FIGURE 2
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Figure 2. Genetic deletion and pharmacological inhibition of PAI-1 improves glucose tolerance and insulin sensitivity. (A,B) Glucose tolerance tests (GTT) and AUC in each group. N = 6 per group. *P < 0.05 vs. ND-WT; **P < 0.05 vs. ND-WT; #P < 0.05 vs. HFD-WT vehicle. HFD was associated with elevated fasting glucose levels and impaired glucose tolerance. PA1-1 depletion or inhibition (C,D) Insulin tolerance tests (ITT) and AUC in each group. N = 6 per group. *P < 0.05 vs. ND-WT; **P < 0.05 vs. ND-WT; #P < 0.05 vs. HFD-WT.

Macrophage Quantification in White Adipose Tissue

Previous studies have reported that feeding of a HFD results in the accumulation of macrophages in WAT, which can subsequently contribute to inflammation (Elokdah et al., 2004). Consistent with this we found a significant increase in the total number of macrophages (F4/80-positive) in WAT from HFD-WT mice compared to ND-WT mice (Figures 3A,B). PAI-1 deficiency and PAI-039 treatment was associated with a significant reduction in macrophage numbers in HFD-fed mice compared to their respective control groups (Figures 3A,B). As an indicator of the effect of PAI-1 on the polarization of resident macrophages in WAT, transcript markers for the M1 inflammatory macrophage phenotype were assessed using quantitative RT-PCR analysis. The pro-inflammatory M1 markers, including TNF-α, MCP-1, IL-β1, and CD11c, exhibited a significant decrease in HFD- Pai-1−/− mice and PAI-039 treated HFD-WT mice compared to HFD-WT mice (Figure 3C). Further, expression levels in HFD- Pai-1−/− mice and PAI-039-treated HFD-WT mice were similar to those found in ND fed mice. Meanwhile, we examined the anti-inflammatory M2 markers, including CD206, IL-10 and Fn1, and levels of CD206 and IL-10 in HFD- Pai-1−/− mice and PAI-039-treated HFD-WT mice were similar to those found in HFD fed mice. The Fn1 was significantly increased in HFD- Pai-1−/− mice and PAI-039 treated HFD-WT mice compared to HFD-WT mice (Figure 3D). These data were thus taken to indicate that either PAI-1 deficiency or pharmacological inhibition of PAI-1 can prevent a HFD-induced infiltration of macrophages into WAT and, more specifically, decrease numbers of the pro-inflammatory M1 phenotype.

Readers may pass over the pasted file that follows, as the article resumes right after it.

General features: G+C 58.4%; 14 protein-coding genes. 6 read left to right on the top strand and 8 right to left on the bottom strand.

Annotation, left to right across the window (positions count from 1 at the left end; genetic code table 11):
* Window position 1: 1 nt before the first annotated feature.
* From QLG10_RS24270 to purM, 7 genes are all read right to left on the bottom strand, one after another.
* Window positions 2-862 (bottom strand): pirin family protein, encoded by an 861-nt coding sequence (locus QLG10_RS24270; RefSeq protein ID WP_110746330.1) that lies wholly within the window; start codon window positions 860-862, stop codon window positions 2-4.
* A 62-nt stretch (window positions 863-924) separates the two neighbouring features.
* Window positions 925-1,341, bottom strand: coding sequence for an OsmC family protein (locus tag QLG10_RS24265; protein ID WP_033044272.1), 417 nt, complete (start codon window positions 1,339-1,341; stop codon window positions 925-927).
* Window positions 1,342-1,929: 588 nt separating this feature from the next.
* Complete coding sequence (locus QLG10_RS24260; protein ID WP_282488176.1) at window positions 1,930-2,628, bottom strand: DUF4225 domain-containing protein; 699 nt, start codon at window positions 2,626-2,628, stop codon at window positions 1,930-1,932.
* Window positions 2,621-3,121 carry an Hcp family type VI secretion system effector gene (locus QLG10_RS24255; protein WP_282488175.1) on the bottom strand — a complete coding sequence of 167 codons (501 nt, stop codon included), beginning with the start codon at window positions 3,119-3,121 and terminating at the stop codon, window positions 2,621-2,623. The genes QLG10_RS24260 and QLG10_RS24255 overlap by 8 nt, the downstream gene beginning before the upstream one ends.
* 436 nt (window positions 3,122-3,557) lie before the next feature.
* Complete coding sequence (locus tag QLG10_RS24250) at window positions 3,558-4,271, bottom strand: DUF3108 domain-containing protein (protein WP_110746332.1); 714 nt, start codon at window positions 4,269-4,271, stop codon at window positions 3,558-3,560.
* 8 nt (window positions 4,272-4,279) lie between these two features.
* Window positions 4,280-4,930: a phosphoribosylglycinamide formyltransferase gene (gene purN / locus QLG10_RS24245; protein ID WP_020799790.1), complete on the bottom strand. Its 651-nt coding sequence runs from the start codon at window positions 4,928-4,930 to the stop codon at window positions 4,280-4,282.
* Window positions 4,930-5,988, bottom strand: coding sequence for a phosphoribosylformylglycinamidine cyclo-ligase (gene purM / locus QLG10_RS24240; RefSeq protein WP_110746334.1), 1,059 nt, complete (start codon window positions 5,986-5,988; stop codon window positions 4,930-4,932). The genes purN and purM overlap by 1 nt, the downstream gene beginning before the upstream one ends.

FIGURE 3
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Figure 3. Macrophage quantification in white adipose tissue. (A) Representative images of macrophages as assessed by F4/80 Immunofluorescence in eWAT from ND-WT, ND-Pai-1−/−, HFD-WT, HFD-Pai-1−/−, and PAI-039-treated mice. Scale bars, 100 μm. HPF: high power field. (B) Quantification of anti-F4/80 positive-macrophage infiltration of eWAT. *P < 0.05 vs. ND-WT; **P < 0.05 vs. HFD-WT. (C,D) The gene profile of the M1 (C) and M2 (D) phenotype as assessed by quantitative RT-PCR of eWAT in ND-WT, HFD-WT, HFD-Pai-1−/−, and PAI-039-treated mice, respectively. All bars show Mean ± SEM. Data are mean of three experiments and are expressed as fold-control. *P < 0.05 vs. ND-WT; **P < 0.05 vs. HFD-WT.

Discussion

Growing evidence indicates that inflammation plays an important role in the pathological processes contributing to obesity and its complications (Chawla et al., 2011). Further, it has been suggested that an abnormal increase in numbers of pro-inflammatory macrophages gives rise to local inflammation in adipose tissue during obesity (Weisberg et al., 2003; Xu et al., 2003). Relevant to the present studies PAI-1 has been reported to have important physiological and pathophysiological roles some of which affect macrophage migration (Cao et al., 2006). PAI-1 has also been shown to be expressed in WAT and linked to metabolic dysfunction (Alessi and Juhan, 2006; Ichimura et al., 2013). Despite these observations relatively little is known regarding the direct actions of PAI-1 in modulating pro-inflammatory macrophage infiltration into WAT and disease progression during diet-induced obesity/T2D. In the present studies we, therefore, focused on the role of PAI-1 in tissue-specific inflammation and macrophage infiltration in HFD-induced obese mice.